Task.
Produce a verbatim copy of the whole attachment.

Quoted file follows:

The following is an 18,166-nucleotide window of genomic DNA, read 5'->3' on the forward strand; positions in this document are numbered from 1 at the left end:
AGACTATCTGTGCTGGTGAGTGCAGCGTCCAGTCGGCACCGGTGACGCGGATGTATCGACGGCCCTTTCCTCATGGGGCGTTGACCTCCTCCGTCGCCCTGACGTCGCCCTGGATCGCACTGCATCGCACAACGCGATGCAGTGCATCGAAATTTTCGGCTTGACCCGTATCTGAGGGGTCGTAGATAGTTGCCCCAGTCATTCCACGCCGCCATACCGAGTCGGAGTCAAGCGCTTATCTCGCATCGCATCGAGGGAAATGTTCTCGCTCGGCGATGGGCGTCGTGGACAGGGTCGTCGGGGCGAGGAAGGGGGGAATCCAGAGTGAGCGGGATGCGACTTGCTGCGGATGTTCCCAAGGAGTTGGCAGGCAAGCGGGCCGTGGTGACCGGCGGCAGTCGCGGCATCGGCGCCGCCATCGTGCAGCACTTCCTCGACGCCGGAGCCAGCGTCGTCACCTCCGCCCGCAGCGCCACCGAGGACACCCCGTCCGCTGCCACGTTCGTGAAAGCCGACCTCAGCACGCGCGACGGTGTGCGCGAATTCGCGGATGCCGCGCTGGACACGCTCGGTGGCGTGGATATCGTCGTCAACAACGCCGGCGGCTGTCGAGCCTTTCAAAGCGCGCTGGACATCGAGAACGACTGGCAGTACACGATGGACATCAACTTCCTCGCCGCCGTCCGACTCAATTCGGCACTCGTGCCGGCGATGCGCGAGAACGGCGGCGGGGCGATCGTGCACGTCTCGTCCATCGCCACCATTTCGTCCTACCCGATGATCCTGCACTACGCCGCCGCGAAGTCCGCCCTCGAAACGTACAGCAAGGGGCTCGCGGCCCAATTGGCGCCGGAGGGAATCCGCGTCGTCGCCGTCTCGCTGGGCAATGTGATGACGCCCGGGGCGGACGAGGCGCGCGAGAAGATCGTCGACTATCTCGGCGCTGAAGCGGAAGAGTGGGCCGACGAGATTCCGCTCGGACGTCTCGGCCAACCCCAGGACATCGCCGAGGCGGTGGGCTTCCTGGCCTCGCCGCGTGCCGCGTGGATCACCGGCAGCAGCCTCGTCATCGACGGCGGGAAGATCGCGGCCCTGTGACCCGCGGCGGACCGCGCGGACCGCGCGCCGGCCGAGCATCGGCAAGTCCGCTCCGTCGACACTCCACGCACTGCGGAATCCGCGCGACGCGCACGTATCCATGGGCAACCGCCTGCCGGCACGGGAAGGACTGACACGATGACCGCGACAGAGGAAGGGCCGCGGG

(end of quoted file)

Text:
The following is an 18,166-nucleotide window of genomic DNA, read 5'->3' on the forward strand; positions in this document are numbered from 1 at the left end:
AGACTATCTGTGCTGGTGAGTGCAGCGTCCAGTCGGCACCGGTGACGCGGATGTATCGACGGCCCTTTCCTCATGGGGCGTTGACCTCCTCCGTCGCCCTGACGTCGCCCTGGATCGCACTGCATCGCACAACGCGATGCAGTGCATCGAAATTTTCGGCTTGACCCGTATCTGAGGGGTCGTAGATAGTTGCCCCAGTCATTCCACGCCGCCATACCGAGTCGGAGTCAAGCGCTTATCTCGCATCGCATCGAGGGAAATGTTCTCGCTCGGCGATGGGCGTCGTGGACAGGGTCGTCGGGGCGAGGAAGGGGGGAATCCAGAGTGAGCGGGATGCGACTTGCTGCGGATGTTCCCAAGGAGTTGGCAGGCAAGCGGGCCGTGGTGACCGGCGGCAGTCGCGGCATCGGCGCCGCCATCGTGCAGCACTTCCTCGACGCCGGAGCCAGCGTCGTCACCTCCGCCCGCAGCGCCACCGAGGACACCCCGTCCGCTGCCACGTTCGTGAAAGCCGACCTCAGCACGCGCGACGGTGTGCGCGAATTCGCGGATGCCGCGCTGGACACGCTCGGTGGCGTGGATATCGTCGTCAACAACGCCGGCGGCTGTCGAGCCTTTCAAAGCGCGCTGGACATCGAGAACGACTGGCAGTACACGATGGACATCAACTTCCTCGCCGCCGTCCGACTCAATTCGGCACTCGTGCCGGCGATGCGCGAGAACGGCGGCGGGGCGATCGTGCACGTCTCGTCCATCGCCACCATTTCGTCCTACCCGATGATCCTGCACTACGCCGCCGCGAAGTCCGCCCTCGAAACGTACAGCAAGGGGCTCGCGGCCCAATTGGCGCCGGAGGGAATCCGCGTCGTCGCCGTCTCGCTGGGCAATGTGATGACGCCCGGGGCGGACGAGGCGCGCGAGAAGATCGTCGACTATCTCGGCGCTGAAGCGGAAGAGTGGGCCGACGAGATTCCGCTCGGACGTCTCGGCCAACCCCAGGACATCGCCGAGGCGGTGGGCTTCCTGGCCTCGCCGCGTGCCGCGTGGATCACCGGCAGCAGCCTCGTCATCGACGGCGGGAAGATCGCGGCCCTGTGACCCGCGGCGGACCGCGCGGACCGCGCGCCGGCCGAGCATCGGCAAGTCCGCTCCGTCGACACTCCACGCACTGCGGAATCCGCGCGACGCGCACGTATCCATGGGCAACCGCCTGCCGGCACGGGAAGGACTGACACGATGACCGCGACAGAGGAAGGGCCGCGGG